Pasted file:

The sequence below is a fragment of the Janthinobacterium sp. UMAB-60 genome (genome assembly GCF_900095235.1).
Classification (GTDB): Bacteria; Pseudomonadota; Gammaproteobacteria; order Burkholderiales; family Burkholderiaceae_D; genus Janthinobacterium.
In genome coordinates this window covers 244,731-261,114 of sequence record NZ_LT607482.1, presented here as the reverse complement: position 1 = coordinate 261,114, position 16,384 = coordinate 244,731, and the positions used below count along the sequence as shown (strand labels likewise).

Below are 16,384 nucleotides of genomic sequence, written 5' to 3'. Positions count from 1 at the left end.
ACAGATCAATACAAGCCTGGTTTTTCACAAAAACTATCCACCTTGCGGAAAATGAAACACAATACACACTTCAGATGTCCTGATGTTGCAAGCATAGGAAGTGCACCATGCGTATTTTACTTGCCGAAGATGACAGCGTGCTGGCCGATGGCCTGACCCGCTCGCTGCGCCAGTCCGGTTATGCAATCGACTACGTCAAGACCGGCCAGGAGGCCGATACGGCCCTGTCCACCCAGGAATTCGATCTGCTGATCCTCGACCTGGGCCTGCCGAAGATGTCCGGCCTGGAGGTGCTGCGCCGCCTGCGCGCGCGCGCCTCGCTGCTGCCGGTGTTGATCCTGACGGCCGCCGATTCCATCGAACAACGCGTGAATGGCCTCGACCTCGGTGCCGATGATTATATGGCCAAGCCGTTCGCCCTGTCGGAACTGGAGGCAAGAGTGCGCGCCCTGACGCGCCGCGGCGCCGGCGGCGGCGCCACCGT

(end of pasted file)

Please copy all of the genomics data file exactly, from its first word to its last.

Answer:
The sequence below is a fragment of the Janthinobacterium sp. UMAB-60 genome (genome assembly GCF_900095235.1).
Classification (GTDB): Bacteria; Pseudomonadota; Gammaproteobacteria; order Burkholderiales; family Burkholderiaceae_D; genus Janthinobacterium.
In genome coordinates this window covers 244,731-261,114 of sequence record NZ_LT607482.1, presented here as the reverse complement: position 1 = coordinate 261,114, position 16,384 = coordinate 244,731, and the positions used below count along the sequence as shown (strand labels likewise).

Below are 16,384 nucleotides of genomic sequence, written 5' to 3'. Positions count from 1 at the left end.
ACAGATCAATACAAGCCTGGTTTTTCACAAAAACTATCCACCTTGCGGAAAATGAAACACAATACACACTTCAGATGTCCTGATGTTGCAAGCATAGGAAGTGCACCATGCGTATTTTACTTGCCGAAGATGACAGCGTGCTGGCCGATGGCCTGACCCGCTCGCTGCGCCAGTCCGGTTATGCAATCGACTACGTCAAGACCGGCCAGGAGGCCGATACGGCCCTGTCCACCCAGGAATTCGATCTGCTGATCCTCGACCTGGGCCTGCCGAAGATGTCCGGCCTGGAGGTGCTGCGCCGCCTGCGCGCGCGCGCCTCGCTGCTGCCGGTGTTGATCCTGACGGCCGCCGATTCCATCGAACAACGCGTGAATGGCCTCGACCTCGGTGCCGATGATTATATGGCCAAGCCGTTCGCCCTGTCGGAACTGGAGGCAAGAGTGCGCGCCCTGACGCGCCGCGGCGCCGGCGGCGGCGCCACCGT